Students’ interest and desire to participate actively in the learning process is central to their success at any level of education. All students are motivated by some activities; in schools, student motivation is deeply affected by what happens in classrooms. Research drawn from several fields suggests ways we can improve students’ engagement and motivation:
- Relevance – Building on students’ interests and making the lessons relevant to students’ lives and what they already know are good practices.
- Choice – Giving students more choices in their learning, both about what to study and about how to present what they know and can do, makes learning more interesting and heightens curiosity.
- Recognizing Effort – Success is a big spur to further effort. Students’ motivation increases when their efforts and contributions are consistently valued.
- Feedback – Timely and specific feedback tells students what their strengths and weaknesses are. Feedback must be given so that students understand what they need to do in order to improve. Multiple opportunities to demonstrate learning are also important.
- Teaching Methods and Tools – Students learn best through a variety of teaching techniques and strategies that challenge them and encourage them to explore ideas. The use of technology, such as computers, and SMART Boards, can also help to motivate students.
Parents are valuable partners in the learning process. They can support their child’s learning by suggesting strategies to teachers that they have observed to be successful at home. This will help teachers meet the child’s learning needs.
Teachers and parents support their children’s learning when they praise effort and hard work rather than intelligence. There is growing evidence that children’s intelligence is not fixed, and the children who do best are those who develop “growth mindsets” so that they are prepared to put in the effort to succeed.
Additional Resources For Parents
Canadian Education Association: This article from Education Canada Magazine presents ways to engage students through effective questioning. Parents can try these strategies at home with their children.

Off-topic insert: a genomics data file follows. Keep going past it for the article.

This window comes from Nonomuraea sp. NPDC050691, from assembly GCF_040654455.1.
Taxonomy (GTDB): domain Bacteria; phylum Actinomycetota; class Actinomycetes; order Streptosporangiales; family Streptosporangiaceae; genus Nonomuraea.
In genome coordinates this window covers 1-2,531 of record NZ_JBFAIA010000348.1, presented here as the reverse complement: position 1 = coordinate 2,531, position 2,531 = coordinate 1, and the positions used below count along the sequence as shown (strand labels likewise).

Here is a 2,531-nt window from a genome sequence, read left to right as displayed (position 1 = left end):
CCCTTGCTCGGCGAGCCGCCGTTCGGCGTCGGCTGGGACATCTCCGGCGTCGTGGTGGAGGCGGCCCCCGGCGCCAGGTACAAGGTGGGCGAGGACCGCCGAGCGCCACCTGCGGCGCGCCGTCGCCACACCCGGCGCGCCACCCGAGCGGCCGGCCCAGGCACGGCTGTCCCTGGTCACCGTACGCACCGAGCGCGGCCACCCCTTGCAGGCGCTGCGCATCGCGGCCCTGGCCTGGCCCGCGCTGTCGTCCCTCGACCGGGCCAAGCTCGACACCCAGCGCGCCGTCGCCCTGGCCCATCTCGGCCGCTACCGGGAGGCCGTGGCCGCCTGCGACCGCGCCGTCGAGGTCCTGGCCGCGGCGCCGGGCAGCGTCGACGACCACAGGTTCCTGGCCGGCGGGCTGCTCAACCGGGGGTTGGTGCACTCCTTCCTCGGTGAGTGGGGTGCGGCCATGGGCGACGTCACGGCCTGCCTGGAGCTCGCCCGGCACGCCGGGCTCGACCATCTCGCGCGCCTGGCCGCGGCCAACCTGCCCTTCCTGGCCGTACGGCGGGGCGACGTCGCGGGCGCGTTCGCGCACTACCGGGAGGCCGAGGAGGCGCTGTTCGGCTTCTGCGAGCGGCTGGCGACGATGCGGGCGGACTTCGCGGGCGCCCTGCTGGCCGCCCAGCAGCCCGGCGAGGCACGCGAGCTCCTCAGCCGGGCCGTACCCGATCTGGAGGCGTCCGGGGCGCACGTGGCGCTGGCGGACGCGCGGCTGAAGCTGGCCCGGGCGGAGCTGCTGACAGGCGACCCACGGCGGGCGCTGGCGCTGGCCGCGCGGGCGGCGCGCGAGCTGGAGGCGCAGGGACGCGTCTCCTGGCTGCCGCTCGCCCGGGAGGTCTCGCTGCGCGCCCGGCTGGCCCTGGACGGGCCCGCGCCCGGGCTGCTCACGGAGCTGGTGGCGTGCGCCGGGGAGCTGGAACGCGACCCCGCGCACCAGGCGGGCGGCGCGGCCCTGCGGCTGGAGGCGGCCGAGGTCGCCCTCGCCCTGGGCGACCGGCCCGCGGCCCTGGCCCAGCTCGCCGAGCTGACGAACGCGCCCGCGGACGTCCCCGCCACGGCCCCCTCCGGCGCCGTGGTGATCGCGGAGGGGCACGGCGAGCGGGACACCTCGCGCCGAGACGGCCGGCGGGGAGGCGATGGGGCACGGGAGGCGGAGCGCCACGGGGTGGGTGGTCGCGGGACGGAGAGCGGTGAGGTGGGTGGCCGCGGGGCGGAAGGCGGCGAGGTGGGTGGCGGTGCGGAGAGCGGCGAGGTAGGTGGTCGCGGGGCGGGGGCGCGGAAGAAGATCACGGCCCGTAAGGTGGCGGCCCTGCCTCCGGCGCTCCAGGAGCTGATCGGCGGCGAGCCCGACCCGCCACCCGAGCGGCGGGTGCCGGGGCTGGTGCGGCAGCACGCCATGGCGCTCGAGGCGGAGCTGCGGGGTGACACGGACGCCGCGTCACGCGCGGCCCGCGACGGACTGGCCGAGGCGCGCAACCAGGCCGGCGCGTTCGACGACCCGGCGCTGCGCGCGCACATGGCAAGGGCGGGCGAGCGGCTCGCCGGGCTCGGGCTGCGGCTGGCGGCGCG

Concordia University: This website provides links to detailed tips that parents and educators can implement to encourage children to improve in their academics.
Scholastic: Scholastic provides information on children’s learning styles and a short quiz to help you determine your child’s needs.
Scholastic: Scholastic provides practical suggestions that parents can implement to motivate their children to succeed.
Ontario Ministry of Education: This website provides a link to a report entitled “Me Read, No Way” with practical strategies on motivational strategies to improve reading among boys.
Research References Informing this Issue
Brophy, Jere. (2004). Motivating Students to Learn. New Jersey: Lawrence Erlbaum Associates.
Hidi, S., & Harackiewics, J. (2000). Motivating the academically unmotivated: A critical issue for the 21st century, Review of Educational Research, 70 (2), 151-179.
National Research Council Institute of Medicine (2003). Engaging schools: Fostering high school students’ motivation to learn. Washington, DC: National Academies Press.
Palardy, Michael. (1999). Some strategies for motivating students. NASSP Bulletin, 83, 116 -121.
Perry, N. E, Turner, J. C., & Meyer, D. K. (2006). Classrooms as context for motivating Learning. In Alexander, P. A., & Winne, P. H. (Eds.), Handbook of educational psychology (327-345). Mahwah, NJ: Lawrence Erlbaum Associates.